Impact investment: Market gets its teeth into vegan ETF

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By:
Helen Avery
Published on:

Founders claim existing meat-production business model at risk from stranded assets as interest in meat-free diet grows.

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Beyond Investing is launching what is thought to be the first dedicated vegan climate exchange-traded fund (ETF) in January.

It follows the launch of the US Vegan Climate Index by the vegan and cruelty-free investment group in June this year.

According to research firm GlobalData, the number of vegans in the US has increased 600% in three years to 6% of the population. In the UK, the number of vegans has risen 700% in two years, according to comparethemarket.com, while in Germany the percentage of the population following a low-meat diet has risen to 44% from 26% in 2014.

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Claire Smith,
Beyond Investing

Beyond’s founder and CEO Claire Smith says: “There’s a societal shift taking place towards veganism, or at least reducing the consumption of meat because of concerns about health, the environment or animal cruelty.”

Indeed, given the shift, Smith says it is surprising that the UN Sustainable Development Goals have no mention of animal farming, given the environmental impact of farming.

“There are widely disparate numbers, but research seems to point to the fact that the majority of greenhouse gas is produced as a result of animal agriculture – predominantly because of the loss of the carbon sink when land is cleared,” she says.

“And much of animal agriculture involves chemicals that are also environmentally damaging, not to mention damaging to health.”

According to research by the Weizmann Institute of Science in Israel, farmed poultry today makes up 70% of all birds on the planet, with just 30% being wild. It also states that of all mammals on Earth, 60% are livestock – mostly cattle and pigs – 36% are human and just 4% are wild animals.

Negative impact

During the past month alone, three reports have driven home how this activity is negatively impacting the planet. Among the reports was research from the University of Oxford claiming the world will have to eat 75% less beef, 90% less pork and half the number of eggs if we hope to keep climate change below 2 degrees Celsius.

“Without concerted action, we found that the environmental impacts of the food system could increase by 50% to 90% by 2050 as a result of population growth and the rise of diets high in fats, sugars and meat,” states Marco Springmann, who headed up the research.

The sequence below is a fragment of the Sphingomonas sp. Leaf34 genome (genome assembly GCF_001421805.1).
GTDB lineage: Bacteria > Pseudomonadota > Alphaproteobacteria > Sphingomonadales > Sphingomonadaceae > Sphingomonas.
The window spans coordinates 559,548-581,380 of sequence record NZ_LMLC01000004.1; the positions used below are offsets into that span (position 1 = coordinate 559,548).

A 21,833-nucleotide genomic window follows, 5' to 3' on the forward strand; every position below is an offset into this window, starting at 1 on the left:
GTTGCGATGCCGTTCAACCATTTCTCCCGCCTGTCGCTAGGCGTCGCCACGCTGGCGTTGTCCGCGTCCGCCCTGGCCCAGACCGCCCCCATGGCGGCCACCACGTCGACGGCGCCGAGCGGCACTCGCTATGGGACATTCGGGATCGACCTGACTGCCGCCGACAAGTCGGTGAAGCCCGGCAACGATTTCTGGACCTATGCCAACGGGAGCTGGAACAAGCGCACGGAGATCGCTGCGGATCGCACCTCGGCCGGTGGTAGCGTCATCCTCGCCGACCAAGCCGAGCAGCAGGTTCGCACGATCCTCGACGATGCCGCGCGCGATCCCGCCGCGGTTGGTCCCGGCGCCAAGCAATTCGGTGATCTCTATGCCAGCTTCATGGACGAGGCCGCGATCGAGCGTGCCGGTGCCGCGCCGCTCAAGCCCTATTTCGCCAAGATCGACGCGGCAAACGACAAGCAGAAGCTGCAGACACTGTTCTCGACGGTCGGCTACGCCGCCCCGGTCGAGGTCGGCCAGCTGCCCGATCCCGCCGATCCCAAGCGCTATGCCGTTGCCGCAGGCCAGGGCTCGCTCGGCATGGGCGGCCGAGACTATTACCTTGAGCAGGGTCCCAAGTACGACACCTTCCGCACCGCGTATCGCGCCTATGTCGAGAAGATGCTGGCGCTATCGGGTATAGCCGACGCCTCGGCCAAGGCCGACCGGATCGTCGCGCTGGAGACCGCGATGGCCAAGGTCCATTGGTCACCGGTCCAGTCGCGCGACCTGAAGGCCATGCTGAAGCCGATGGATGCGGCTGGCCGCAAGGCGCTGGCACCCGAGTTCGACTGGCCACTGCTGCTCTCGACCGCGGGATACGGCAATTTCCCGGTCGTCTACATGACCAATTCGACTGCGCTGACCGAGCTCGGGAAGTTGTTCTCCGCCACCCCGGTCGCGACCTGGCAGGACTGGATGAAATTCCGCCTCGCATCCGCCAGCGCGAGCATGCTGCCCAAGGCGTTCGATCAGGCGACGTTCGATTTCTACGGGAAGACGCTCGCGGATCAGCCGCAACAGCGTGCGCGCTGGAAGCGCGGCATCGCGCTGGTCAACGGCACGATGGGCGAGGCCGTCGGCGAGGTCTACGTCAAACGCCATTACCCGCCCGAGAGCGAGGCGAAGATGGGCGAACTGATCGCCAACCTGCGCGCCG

“In that case, all planetary boundaries related to food production would be surpassed, some of them by more than twofold.”


It’s important to us to be about reducing the problems and also helping fund the solutions 
 - Claire Smith, Beyond Investing

Springmann is also suggesting a red-meat tax in countries such as the UK.

The World Wild Fund for Nature also released a report stating that global wildlife populations have fallen by 60% in just over four decades.

“It’s not that our vegan ETF can solve these issues, but it can help people better align their capital with their values and also highlights what sectors of industry need to be reconsidered for a planet supportive of all species,” says Smith.

The ETF tracks the recently launched index, which screens for companies that do not engage in animal farming or animal testing among other criteria. Midcap companies that support a vegan and carbon-reduced lifestyle are added to the index.

Alternatives

Separately, Beyond Investing also has a venture capital vehicle that invests in alternative proteins and alternatives to dairy and eggs.

“It’s important to us to be about reducing the problems and also helping fund the solutions,” says Smith.

It’s not just about values but about mitigating risk within an investment portfolio, she adds, pointing out that more vegan-inspired investment opportunities are likely to emerge.

“More of the traditional offenders in this space have their venture arms looking into alternatives to meat,” says Smith. “Some meat distributors, for example, are putting money into clean-meat start-ups. They are aware their own business model is in danger of collapsing if they don’t. They have huge amounts of money invested in assets like enormous factory farm feedlots and yet fewer people are eating meat.

“They run a real risk of being landed with stranded assets, and investors are becoming more aware of this.”


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